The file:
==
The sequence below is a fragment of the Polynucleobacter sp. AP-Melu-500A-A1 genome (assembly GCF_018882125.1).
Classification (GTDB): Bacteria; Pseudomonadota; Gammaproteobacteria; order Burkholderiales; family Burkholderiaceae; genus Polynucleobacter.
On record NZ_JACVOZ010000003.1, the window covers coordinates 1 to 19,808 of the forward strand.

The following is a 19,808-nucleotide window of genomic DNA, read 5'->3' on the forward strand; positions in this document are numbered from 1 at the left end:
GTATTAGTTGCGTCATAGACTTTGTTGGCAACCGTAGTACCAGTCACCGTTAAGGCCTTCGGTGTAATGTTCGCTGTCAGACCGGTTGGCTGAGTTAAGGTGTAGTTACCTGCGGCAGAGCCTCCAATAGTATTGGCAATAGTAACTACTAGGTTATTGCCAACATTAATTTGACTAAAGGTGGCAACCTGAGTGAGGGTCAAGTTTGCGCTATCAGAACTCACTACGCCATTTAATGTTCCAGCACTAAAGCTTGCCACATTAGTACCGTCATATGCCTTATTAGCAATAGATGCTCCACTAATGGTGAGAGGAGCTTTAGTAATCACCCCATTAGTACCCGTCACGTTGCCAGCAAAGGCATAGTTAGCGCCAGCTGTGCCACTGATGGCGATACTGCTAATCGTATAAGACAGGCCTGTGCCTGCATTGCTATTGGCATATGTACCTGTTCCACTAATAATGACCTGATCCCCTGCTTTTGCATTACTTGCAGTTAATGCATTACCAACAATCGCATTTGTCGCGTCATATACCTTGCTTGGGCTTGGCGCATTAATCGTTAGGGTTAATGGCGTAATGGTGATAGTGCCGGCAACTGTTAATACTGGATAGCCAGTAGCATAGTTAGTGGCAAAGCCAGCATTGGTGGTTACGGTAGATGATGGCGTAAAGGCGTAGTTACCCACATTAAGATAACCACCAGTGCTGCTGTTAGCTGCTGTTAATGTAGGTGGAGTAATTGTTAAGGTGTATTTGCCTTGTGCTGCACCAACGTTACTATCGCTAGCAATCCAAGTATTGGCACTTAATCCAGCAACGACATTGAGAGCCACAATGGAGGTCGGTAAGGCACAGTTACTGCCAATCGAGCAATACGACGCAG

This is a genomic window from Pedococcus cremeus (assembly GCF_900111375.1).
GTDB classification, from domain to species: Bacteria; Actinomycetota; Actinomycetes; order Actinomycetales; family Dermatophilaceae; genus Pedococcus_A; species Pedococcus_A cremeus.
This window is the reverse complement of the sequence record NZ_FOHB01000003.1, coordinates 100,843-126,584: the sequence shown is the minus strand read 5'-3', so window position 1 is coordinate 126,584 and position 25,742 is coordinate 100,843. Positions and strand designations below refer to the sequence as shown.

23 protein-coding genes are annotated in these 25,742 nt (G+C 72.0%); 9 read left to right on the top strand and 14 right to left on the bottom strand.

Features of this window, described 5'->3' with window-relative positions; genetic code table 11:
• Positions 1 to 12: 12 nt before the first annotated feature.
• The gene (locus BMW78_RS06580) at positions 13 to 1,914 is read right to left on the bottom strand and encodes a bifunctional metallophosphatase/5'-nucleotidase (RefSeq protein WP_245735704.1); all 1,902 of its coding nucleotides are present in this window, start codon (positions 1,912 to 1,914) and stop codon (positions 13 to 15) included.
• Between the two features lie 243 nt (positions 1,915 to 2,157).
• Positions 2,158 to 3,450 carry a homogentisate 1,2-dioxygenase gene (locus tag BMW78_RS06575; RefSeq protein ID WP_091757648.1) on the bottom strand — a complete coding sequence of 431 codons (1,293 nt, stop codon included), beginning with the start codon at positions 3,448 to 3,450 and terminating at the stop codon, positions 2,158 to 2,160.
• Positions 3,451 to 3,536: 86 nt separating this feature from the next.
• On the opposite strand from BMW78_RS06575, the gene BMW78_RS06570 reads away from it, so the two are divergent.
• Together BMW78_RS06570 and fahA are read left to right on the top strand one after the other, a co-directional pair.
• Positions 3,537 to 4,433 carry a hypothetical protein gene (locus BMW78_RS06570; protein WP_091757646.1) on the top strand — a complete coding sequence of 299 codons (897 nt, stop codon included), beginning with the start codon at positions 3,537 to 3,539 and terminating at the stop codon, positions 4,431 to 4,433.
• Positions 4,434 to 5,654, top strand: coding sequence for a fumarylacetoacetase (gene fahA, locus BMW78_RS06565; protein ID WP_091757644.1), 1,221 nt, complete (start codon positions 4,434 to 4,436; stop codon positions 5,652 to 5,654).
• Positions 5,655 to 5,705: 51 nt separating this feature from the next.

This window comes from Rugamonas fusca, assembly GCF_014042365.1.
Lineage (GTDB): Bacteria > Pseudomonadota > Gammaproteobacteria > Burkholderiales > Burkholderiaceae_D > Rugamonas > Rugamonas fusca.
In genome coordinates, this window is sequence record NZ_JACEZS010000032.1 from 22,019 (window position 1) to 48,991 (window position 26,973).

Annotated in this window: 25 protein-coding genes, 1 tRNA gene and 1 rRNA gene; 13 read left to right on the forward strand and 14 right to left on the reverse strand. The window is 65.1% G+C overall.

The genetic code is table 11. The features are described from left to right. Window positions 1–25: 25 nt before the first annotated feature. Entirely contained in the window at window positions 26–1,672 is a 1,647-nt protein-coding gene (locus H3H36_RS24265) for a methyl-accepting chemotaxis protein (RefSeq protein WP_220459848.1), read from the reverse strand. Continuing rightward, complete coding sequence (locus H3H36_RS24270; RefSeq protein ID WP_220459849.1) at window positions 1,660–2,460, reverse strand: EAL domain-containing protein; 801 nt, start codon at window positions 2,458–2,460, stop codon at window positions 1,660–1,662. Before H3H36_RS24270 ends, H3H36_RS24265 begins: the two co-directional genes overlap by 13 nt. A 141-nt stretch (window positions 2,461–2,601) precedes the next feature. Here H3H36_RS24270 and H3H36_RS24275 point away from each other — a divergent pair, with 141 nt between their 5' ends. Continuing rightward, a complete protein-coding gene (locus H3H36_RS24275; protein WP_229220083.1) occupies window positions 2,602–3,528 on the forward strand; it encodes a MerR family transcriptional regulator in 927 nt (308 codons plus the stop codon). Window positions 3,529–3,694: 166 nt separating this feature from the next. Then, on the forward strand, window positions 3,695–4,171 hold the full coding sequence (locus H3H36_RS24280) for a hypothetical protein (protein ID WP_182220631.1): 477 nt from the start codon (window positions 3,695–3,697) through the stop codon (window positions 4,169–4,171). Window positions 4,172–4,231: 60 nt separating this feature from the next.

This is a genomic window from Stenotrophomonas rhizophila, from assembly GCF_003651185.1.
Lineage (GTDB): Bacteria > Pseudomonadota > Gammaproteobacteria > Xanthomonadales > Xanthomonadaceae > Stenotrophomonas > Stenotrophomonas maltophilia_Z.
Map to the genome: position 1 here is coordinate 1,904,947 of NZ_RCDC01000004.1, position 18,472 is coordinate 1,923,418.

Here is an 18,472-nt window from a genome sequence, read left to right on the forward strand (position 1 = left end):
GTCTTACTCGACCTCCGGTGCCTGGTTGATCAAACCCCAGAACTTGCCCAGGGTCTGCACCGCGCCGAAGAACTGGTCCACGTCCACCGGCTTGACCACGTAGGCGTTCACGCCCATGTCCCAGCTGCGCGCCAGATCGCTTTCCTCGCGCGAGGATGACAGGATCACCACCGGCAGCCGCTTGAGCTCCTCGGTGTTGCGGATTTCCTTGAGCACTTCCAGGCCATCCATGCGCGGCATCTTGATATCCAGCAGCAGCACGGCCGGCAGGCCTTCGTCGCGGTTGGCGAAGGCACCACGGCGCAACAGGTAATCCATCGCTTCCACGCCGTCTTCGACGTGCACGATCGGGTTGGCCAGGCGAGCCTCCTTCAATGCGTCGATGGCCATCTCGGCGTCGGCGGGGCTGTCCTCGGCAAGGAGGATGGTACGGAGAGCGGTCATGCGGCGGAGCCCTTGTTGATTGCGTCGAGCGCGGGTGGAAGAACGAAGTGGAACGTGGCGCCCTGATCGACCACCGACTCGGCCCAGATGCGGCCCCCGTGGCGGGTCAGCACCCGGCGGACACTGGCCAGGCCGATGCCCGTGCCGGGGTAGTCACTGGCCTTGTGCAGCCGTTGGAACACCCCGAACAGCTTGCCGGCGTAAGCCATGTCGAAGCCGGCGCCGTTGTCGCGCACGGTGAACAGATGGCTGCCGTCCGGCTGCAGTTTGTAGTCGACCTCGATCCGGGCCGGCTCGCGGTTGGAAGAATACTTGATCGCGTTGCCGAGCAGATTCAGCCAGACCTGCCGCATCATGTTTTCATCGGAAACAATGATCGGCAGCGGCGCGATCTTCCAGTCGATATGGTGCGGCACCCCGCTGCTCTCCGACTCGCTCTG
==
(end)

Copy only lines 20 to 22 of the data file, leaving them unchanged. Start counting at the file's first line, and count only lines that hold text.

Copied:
• Positions 5,655 to 5,705: 51 nt separating this feature from the next.

This window comes from Rugamonas fusca, assembly GCF_014042365.1.
Lineage (GTDB): Bacteria > Pseudomonadota > Gammaproteobacteria > Burkholderiales > Burkholderiaceae_D > Rugamonas > Rugamonas fusca.